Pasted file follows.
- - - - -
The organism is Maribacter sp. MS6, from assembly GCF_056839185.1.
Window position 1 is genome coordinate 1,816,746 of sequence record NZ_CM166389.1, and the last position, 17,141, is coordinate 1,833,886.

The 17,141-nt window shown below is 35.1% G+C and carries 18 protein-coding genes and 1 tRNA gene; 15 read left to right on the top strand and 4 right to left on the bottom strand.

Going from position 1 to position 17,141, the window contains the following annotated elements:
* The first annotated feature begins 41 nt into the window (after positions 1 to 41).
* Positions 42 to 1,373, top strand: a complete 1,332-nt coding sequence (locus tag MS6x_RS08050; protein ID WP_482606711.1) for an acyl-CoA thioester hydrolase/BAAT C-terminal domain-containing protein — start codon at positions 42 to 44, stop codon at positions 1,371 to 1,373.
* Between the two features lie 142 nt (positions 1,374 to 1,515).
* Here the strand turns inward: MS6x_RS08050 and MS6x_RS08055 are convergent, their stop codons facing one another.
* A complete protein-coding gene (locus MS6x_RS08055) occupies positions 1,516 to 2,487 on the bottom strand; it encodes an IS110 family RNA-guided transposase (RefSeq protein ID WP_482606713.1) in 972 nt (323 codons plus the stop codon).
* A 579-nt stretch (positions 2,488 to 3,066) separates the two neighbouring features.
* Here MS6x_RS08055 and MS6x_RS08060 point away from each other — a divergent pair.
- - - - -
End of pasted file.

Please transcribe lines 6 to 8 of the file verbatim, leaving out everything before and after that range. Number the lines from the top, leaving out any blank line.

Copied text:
* Positions 42 to 1,373, top strand: a complete 1,332-nt coding sequence (locus tag MS6x_RS08050; protein ID WP_482606711.1) for an acyl-CoA thioester hydrolase/BAAT C-terminal domain-containing protein — start codon at positions 42 to 44, stop codon at positions 1,371 to 1,373.
* Between the two features lie 142 nt (positions 1,374 to 1,515).
* Here the strand turns inward: MS6x_RS08050 and MS6x_RS08055 are convergent, their stop codons facing one another.